“He told us that to do what we needed to do, we needed the county players playing well and the club players playing even better,” O’Donnell recalls.

“That’s the good mix we had, some good club players playing better than the county men. It was a bit of a potent mix in terms of the hunger and desire that was about.

“There was mix of age brackets, the experienced and the non-experienced and it all came together very well.”

If beating Crossmaglen was an achievement, it got no easier with reigning All-Ireland champions Ballinderry now standing in their way of an Ulster final spot. Errigal were again underdogs, something they were beginning to thrive on.

“They had some savage attackers up front and were very strong at the back as well. It took everything we had to dethrone them,” O’Donnell said of a day Errigal held the Shamrocks to just four points.

Gerard Cassidy and Declan Bateson scored both Ballinderry goals in the All-Ireland final win over Nemo Rangers that year and O’Donnell picked up the man of the match award for spells marking both players.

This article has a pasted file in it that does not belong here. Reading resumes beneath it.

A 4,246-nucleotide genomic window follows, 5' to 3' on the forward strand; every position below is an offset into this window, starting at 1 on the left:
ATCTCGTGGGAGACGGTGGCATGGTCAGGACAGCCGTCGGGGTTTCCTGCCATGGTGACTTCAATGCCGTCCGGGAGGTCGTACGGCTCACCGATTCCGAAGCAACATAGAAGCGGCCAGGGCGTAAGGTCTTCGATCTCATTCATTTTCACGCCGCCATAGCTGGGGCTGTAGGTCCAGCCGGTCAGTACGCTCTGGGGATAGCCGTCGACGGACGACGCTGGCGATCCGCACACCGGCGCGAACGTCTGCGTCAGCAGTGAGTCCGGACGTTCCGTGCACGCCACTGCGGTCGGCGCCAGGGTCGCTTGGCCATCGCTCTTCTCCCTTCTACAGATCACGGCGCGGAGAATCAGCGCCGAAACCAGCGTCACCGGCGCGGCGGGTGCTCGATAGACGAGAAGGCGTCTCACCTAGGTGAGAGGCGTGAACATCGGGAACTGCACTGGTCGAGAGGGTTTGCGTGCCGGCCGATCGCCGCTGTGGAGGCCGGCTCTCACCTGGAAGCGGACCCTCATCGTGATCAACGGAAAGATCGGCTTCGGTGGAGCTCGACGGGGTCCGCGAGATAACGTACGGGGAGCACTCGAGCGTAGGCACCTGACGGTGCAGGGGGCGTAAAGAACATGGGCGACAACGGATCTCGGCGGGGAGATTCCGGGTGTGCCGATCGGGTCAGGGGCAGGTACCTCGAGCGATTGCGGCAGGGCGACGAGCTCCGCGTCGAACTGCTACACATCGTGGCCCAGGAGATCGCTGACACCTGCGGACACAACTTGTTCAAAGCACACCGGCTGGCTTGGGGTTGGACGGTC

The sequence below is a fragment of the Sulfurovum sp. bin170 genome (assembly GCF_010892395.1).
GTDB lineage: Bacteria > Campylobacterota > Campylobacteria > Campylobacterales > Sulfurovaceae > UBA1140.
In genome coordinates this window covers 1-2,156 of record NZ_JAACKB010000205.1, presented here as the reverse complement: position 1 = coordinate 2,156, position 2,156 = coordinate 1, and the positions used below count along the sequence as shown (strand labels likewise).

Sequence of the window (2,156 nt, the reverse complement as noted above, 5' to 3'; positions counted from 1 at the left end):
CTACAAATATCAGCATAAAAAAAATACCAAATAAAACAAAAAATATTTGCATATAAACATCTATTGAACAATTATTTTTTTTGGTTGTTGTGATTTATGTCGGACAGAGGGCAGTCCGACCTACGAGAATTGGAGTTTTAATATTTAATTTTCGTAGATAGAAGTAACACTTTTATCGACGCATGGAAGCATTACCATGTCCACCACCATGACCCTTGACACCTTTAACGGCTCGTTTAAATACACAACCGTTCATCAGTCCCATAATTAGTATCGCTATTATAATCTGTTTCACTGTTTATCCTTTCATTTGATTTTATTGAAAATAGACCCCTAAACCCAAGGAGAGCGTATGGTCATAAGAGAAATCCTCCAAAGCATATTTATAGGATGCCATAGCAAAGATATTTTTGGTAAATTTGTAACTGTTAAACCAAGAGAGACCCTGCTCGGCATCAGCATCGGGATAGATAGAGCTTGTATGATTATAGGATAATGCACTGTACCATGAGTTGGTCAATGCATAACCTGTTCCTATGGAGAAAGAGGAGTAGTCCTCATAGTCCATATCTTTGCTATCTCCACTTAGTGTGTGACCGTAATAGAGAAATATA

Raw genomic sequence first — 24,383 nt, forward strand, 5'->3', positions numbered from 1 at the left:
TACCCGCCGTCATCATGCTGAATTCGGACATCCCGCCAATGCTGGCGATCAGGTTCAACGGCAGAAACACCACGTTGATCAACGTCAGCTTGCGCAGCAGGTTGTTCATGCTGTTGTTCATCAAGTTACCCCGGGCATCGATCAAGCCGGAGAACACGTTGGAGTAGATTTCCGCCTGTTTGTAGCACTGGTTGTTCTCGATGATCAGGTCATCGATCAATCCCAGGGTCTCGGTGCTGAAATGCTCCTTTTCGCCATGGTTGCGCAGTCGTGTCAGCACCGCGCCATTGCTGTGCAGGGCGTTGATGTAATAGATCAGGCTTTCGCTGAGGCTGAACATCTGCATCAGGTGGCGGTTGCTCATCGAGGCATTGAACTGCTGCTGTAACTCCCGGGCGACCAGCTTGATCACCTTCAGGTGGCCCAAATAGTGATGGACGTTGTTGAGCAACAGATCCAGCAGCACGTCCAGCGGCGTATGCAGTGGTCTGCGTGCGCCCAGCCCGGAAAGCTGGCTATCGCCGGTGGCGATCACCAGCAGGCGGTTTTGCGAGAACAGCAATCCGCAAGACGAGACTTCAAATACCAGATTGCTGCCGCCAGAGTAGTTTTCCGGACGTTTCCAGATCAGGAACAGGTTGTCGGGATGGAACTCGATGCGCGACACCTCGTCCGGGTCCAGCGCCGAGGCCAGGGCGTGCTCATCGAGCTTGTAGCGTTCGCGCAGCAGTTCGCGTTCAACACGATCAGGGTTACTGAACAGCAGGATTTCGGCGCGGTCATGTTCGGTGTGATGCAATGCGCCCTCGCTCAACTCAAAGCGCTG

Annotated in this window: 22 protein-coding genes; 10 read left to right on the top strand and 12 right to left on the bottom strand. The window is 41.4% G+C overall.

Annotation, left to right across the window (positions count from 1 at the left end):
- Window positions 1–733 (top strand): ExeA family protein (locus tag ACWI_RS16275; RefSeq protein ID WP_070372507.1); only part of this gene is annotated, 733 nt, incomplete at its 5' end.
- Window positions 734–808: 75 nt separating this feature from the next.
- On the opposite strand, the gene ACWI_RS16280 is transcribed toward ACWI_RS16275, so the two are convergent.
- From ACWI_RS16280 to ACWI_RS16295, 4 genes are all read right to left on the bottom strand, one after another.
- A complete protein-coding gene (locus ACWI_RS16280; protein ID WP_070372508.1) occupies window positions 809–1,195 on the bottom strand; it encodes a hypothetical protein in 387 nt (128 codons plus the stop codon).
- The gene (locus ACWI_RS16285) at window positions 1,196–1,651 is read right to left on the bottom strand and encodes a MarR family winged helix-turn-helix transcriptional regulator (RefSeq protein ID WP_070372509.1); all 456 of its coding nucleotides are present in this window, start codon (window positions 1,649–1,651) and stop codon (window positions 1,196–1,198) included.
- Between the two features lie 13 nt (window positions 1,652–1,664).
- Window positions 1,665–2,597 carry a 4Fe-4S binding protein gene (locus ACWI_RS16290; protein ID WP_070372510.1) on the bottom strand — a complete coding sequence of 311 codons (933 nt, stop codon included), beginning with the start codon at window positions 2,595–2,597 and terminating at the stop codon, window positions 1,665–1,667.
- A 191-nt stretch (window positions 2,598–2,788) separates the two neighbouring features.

“I always remember that, it was in the Irish News…it was a pleasing thing to look back on and it’s one game that stands out for me personally,” he said.

ADVICE…Barry O’Donnell getting instructions from manager Mickey Harte

Learning from Mickey Harte as manager is one thing, but O’Donnell’s tussles with Peter Canavan in training would prepare a forward for anything.

“Yeah, that’s where I did all my learning,” Barry offers. “Peter was a ferocious competitor whether it was training in Dunmoyle or an All-Ireland final in Croke Park, it didn’t matter.

“He was the complete competitor and that’s whu he is renowned as he is today.”

Waiting in the final was an Enniskillen Gaels team in the middle of six successive Fermanagh titles and who had beaten Bellaghy in the 1999 campaign.

Rory Judge hit the net for the Gaels, with John Devine making a save to deny Ollie McShea paving the way for man of the match Paul Horisk and Enda McGinley to add insurance points.

Later that night, the lorry container at the top of Ballygawley street was bouncing with the stamping Errigal feet to the tune of “we are Ulster champions” as Seamus McFerran glistened in the night sky.

“It was great to get over the line after everything we had been through. The celebrations, there was a lot of euphoria on the pitch and back in the town,” O’Donnell remembers of the magical scenes.

“It was a mammoth campaign, filled with highs and lows. We had a few supporters during the first two Crossmaglen games who might have left a bit early to beat the traffic and have regretted it since,” he joked.